Science Presentations for the Digital Age (and for When We Can’t Present In-person)

Why are we still primarily sharing findings in science and medicine the same way we did 20 years ago?

The internet revolution of the ‘90s was followed quickly by the digitization of many tasks easily improved by being electronic – for example, when was the last time you wrote a check to pay a bill by mail?

The same should be happening for conference presentations which, for the most part, haven’t joined the digital revolution.

Of course, this conversation is partly precipitated by a pandemic-driven need for social distancing, but the tips and suggestions that follow apply regardless. It’s important now, more than ever, to share findings widely. And it’s still possible, maybe even easier.

Suggestion 1: Animate your presentation to easily share online

Virtual conferences have rapidly supplanted traditional meetings in the social distancing era. While these are a temporary and necessary fix for current times, there’s no reason we can’t continue to benefit from the positive aspects of virtual conferences down the road.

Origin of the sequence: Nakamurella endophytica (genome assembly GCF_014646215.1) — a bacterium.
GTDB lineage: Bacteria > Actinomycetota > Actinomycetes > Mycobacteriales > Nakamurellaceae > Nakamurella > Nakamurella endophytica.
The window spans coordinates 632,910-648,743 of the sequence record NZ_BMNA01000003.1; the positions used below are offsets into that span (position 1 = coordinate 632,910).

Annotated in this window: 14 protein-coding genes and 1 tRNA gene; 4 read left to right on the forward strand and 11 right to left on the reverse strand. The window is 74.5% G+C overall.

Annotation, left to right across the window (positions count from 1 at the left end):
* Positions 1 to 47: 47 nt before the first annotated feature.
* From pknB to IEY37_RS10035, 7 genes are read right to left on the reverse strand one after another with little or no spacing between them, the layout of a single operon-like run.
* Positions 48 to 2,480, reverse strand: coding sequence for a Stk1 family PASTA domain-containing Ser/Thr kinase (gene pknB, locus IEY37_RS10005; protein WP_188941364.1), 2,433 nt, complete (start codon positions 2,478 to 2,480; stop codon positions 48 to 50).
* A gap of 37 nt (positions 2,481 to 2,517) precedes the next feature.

Virtual conferences call for virtual presentations and both oral presentations and posters can easily and effectively be converted to short videos. Animated GIFs and auto-play slideshow presentations are easier than ever to make, including adding an audio track so you can walk folks through your presentation.

When planning out your virtual presentation keep these two best practices in mind:

1. Keep it short: Studies have shown that the most effective and engaging internet videos are less than two minutes. Even for the most complex topics, your presentation should not exceed five minutes. If you think you need more time, consider breaking down your story into two shorter presentations. Only create a longer presentation if the venue specifically calls for it (i.e. a 10-minute oral presentation). The reality is: no matter how interesting you find a topic or how well you present it, people on the internet rarely show the attention span for anything longer.